Monday, March 5, 2012

My self-publising process: 1. Self-editing

For the next few days, I’m going to explain here the steps I’m going through to get Seen Sean? out the (virtual) door. If you’re not interested, please ignore.

Okay, I have a manuscript. It has been through writes and rewrites, storyboarding, proofreading by three different individuals, and two more editing passes by me. In this post, I’ll tell you why I self-edit, and I’ll give a brief description of the final editing passes.

Why do I self-edit? Just one reason: Cost. A professional editor would charge about 2000 USD to work over a 60,000-word manuscript. I haven’t got that much to spend (and Seen Sean? is longer than that anyway), so I self-edit.

After I got the results from my proofreaders (Thanks Becky, Cathy and Andrew!) I printed a full manuscript for myself (single-spaced, two column text, just short of 100 pages) and went through it with a red pen. I hoped that would be my final pass, but alas! there were way too many edits. I knew I would have to do it all again.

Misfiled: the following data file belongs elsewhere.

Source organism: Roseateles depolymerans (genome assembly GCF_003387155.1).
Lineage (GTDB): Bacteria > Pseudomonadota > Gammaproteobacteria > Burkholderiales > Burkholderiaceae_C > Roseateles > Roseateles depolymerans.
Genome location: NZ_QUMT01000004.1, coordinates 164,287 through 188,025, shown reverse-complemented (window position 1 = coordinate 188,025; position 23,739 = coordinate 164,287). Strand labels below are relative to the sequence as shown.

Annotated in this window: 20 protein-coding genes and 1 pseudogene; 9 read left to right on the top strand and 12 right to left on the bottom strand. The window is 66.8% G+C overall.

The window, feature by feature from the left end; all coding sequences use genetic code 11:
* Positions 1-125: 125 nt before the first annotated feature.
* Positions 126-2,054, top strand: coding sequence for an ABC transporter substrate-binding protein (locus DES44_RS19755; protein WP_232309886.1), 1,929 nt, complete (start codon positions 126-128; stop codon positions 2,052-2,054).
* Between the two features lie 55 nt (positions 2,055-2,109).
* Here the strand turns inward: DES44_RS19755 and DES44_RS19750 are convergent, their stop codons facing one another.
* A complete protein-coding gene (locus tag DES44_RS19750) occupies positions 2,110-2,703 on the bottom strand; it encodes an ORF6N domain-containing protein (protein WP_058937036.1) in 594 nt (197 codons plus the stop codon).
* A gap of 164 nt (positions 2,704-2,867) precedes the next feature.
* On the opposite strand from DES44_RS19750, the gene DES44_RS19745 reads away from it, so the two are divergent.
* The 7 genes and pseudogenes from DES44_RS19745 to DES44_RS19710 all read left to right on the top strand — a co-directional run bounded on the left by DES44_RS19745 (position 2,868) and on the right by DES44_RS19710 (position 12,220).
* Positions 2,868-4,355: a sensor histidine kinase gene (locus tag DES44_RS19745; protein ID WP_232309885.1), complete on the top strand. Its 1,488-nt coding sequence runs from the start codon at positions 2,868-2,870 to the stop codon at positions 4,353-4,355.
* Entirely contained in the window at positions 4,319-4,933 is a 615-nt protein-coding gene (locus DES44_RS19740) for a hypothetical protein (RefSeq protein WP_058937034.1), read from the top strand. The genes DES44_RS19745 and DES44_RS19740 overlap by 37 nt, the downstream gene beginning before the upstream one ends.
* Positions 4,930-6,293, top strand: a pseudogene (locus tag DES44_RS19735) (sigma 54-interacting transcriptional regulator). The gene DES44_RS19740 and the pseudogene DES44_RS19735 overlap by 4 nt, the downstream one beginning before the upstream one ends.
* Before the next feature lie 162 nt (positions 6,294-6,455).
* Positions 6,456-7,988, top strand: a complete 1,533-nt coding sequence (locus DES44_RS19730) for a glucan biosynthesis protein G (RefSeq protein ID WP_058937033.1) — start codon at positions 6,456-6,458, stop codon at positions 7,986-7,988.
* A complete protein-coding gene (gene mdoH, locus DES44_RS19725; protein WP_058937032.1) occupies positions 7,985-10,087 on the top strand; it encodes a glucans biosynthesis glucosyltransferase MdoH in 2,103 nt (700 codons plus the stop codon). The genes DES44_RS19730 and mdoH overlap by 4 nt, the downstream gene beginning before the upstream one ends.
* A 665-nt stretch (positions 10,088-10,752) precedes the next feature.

But before the final pass, I decided to correct something I saw as I read: I used dashes (em-dashes “—”, not hyphens “-”, not minus signs “−”, not en-dashes “–”) and ellipses (that funny little thing of the three dots, “…”, which my wife pronounces “dah-dah-dah”) a lot, especially in dialog. So I started a pass, in the original computer file this time, to check just those bits of punctuation. As I see it, the dash means an interrupted thought; the ellipsis indicates a drawn out or incomplete thought.

As I got close to the end of that check I realized this: I use dashes and ellipses way too much. So I took the only reasonable course: I went through the entire manuscript again asking whether there was a better way to punctuate each use, and in some cases whether there was a better, more natural way to word the dialog, or in a few cases, action. There was a better way about 90% of the time.

Because of the amount of red ink on the last paper edit, I decided one more read-through was needed. I knew the manuscript was getting close with the punctuation straightened out, but I knew the story needed a final check.

So I formatted the manuscript into a .mobi file and side-loaded it onto my Kindle (a Kindle Keyboard wifi, née Kindle 3). I read Seen Sean? the way I read other people’s books, looking for wording that makes me cringe. I found about 180 problems, plus one (!) misspelling and one or two incorrect names, and noted everything using the Kindle’s highlighting and note-taking feature. I corrected everything, and now the manuscript is ready for the next step.

Stay tuned.

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